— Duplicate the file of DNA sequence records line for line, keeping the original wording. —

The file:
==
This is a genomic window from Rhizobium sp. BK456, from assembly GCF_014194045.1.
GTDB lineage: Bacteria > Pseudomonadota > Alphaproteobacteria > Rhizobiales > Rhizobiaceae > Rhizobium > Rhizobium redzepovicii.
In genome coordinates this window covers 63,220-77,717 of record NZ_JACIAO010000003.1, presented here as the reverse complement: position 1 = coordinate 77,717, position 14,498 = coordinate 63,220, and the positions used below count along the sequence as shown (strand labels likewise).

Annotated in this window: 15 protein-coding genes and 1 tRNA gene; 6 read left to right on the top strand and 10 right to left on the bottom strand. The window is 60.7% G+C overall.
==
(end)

This is a genomic window from Rhizobium sp. BK456, from assembly GCF_014194045.1.
GTDB lineage: Bacteria > Pseudomonadota > Alphaproteobacteria > Rhizobiales > Rhizobiaceae > Rhizobium > Rhizobium redzepovicii.
In genome coordinates this window covers 63,220-77,717 of record NZ_JACIAO010000003.1, presented here as the reverse complement: position 1 = coordinate 77,717, position 14,498 = coordinate 63,220, and the positions used below count along the sequence as shown (strand labels likewise).

Annotated in this window: 15 protein-coding genes and 1 tRNA gene; 6 read left to right on the top strand and 10 right to left on the bottom strand. The window is 60.7% G+C overall.